SONIA adoption advanced quickly over the last year, not only in derivatives, but also in FRNs and securitisations. "The Working Group does expect the future use of any forward-looking risk-free term rate in cash markets to be more limited than the current use of LIBOR." However, "the Working Group concluded a term rate could help to reduce the reliance on LIBOR".
Potential Administrators of a SONIA-based term rate are:
• ICE Benchmark
More news on this expected later in the year.
Market participants are concerned about effects on hedge accounting. In particular, "questions have been raised with regards to how the transition will affect these beneficial relationships; does the cessation of LIBOR mean some hedge accounting treatment may no longer be permitted?"
The International Accounting Standards Board (IASB) has been looking closely as such reporting matters and published a consultation paper last month. "The Bank’s expectation is that the IASB will implement welcomed relief from next January."
The key point here is to try to identify some of "laws and regulations that exist which perhaps did not contemplate the transition from LIBOR." Some of these laws may inadvertently hinder the general adoption of risk free rates. A task force has been set up by the Working Group, chaired by the FCA, that will consider these implications. "Some of the issues identified so far are as diverse as EU mandated discount curves, domestic capital model approvals and grandfathering of legacy swaps under global margin rules." There will clearly be implications outside of the UK.
Senior Advisory Group set up
"To ensure visibility and support for the transition across senior peers in the UK", the Working Group has reached out to senior leaders to form an advisory group. The aim of this group is to support the Working Group, to help add momentum to drive the transition effort in order to be ready for the end of 2021. This wider group met for the first time this morning and are committed to a common purpose.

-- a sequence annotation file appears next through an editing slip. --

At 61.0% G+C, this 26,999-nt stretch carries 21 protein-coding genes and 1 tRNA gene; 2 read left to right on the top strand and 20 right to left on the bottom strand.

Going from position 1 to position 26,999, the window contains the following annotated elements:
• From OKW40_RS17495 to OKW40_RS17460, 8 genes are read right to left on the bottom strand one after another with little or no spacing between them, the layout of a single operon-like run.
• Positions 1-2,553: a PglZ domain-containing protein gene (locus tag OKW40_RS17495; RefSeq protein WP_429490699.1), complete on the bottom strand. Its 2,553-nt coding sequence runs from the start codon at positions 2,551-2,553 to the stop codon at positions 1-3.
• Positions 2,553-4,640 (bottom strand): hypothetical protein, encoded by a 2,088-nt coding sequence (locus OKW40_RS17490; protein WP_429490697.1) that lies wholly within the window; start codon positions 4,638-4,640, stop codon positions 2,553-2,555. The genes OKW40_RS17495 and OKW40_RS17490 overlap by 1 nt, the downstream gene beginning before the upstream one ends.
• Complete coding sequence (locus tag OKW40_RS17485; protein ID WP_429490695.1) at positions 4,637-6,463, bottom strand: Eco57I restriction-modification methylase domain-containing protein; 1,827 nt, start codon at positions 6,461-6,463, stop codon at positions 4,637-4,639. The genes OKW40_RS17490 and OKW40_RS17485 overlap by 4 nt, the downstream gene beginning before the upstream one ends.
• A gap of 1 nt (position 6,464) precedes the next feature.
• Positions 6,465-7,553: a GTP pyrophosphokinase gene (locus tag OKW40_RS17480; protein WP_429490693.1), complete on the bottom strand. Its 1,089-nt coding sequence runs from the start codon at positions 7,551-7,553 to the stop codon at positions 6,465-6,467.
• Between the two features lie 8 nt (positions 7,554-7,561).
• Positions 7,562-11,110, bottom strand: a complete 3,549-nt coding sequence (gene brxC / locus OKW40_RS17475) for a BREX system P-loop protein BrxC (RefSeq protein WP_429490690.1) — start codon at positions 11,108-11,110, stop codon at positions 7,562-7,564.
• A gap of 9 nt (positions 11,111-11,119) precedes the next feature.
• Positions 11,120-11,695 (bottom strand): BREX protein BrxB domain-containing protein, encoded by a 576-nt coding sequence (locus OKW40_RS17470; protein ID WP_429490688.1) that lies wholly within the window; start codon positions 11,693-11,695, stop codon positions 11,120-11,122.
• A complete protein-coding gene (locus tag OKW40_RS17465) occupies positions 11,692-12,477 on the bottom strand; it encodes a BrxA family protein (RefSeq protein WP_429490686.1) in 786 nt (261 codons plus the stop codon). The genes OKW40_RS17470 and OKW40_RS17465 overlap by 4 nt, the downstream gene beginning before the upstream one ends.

The FCA and PRA wrote to CEOs of major banks and insurers in September 2018 asking for details on work to transition away from Libor.
Clear message that the regulator wants all firms to complete a comprehensive assessment of how LIBOR interacts with the firm’s business.
Observations made across 8 key areas, highlights include:
"Some firms lacked the management information to provide a clear understanding of current LIBOR exposures, including where contracts mature after 2021."
"Where appropriate, this would very likely include nominating a senior executive covered by the Senior Manager Regime as the responsible executive for transition"
Firms should "develop a project plan for transition, including key milestones and deadlines to ensure delivery by end-2021"
"For insurers, the Solvency II discount curves for major currencies are currently LIBOR-based. We are aware that insurers need clarity about when and how these discount curves will transition to replacement risk-free rates. We understand the challenges this poses to insurers, and we are working constructively with EIOPA and others to address these issues."
Reiteration of the message that "the FCA has said it does not intend to use its powers to maintain LIBOR beyond end-2021".
Targets in the roadmap
2020 Q1 – term rates produced and made available to use where appropriate
2020 Q2 – Financial institutions get infrastructure and pricing models ready for the switch
2020 Q3 – Target the end of all issuance vs Libor beyond 2021
2021 Q1 – Targeting significant reduction in contracts referencing Libor
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Phil Lloyd, NWM Sales